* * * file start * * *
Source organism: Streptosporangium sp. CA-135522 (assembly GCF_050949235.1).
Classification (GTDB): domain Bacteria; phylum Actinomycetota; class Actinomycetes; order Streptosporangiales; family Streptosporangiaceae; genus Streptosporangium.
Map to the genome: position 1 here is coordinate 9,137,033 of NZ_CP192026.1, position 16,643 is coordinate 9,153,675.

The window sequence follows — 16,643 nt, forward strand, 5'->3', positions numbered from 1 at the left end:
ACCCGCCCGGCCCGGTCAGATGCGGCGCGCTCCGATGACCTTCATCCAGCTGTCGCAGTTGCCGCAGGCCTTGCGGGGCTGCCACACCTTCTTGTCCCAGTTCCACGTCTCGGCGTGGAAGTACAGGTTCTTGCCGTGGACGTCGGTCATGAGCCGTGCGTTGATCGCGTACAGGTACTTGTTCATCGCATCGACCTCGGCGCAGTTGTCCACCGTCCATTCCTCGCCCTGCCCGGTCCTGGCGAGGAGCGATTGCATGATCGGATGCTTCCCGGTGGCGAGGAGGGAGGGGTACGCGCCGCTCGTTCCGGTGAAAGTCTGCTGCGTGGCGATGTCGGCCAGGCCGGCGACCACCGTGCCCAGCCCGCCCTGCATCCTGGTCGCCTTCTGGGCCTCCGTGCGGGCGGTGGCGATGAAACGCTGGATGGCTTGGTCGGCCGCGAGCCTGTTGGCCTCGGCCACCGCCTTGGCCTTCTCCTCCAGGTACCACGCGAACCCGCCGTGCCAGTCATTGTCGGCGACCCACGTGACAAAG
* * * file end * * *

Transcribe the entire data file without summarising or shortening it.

Source organism: Streptosporangium sp. CA-135522 (assembly GCF_050949235.1).
Classification (GTDB): domain Bacteria; phylum Actinomycetota; class Actinomycetes; order Streptosporangiales; family Streptosporangiaceae; genus Streptosporangium.
Map to the genome: position 1 here is coordinate 9,137,033 of NZ_CP192026.1, position 16,643 is coordinate 9,153,675.

The window sequence follows — 16,643 nt, forward strand, 5'->3', positions numbered from 1 at the left end:
ACCCGCCCGGCCCGGTCAGATGCGGCGCGCTCCGATGACCTTCATCCAGCTGTCGCAGTTGCCGCAGGCCTTGCGGGGCTGCCACACCTTCTTGTCCCAGTTCCACGTCTCGGCGTGGAAGTACAGGTTCTTGCCGTGGACGTCGGTCATGAGCCGTGCGTTGATCGCGTACAGGTACTTGTTCATCGCATCGACCTCGGCGCAGTTGTCCACCGTCCATTCCTCGCCCTGCCCGGTCCTGGCGAGGAGCGATTGCATGATCGGATGCTTCCCGGTGGCGAGGAGGGAGGGGTACGCGCCGCTCGTTCCGGTGAAAGTCTGCTGCGTGGCGATGTCGGCCAGGCCGGCGACCACCGTGCCCAGCCCGCCCTGCATCCTGGTCGCCTTCTGGGCCTCCGTGCGGGCGGTGGCGATGAAACGCTGGATGGCTTGGTCGGCCGCGAGCCTGTTGGCCTCGGCCACCGCCTTGGCCTTCTCCTCCAGGTACCACGCGAACCCGCCGTGCCAGTCATTGTCGGCGACCCACGTGACAAAG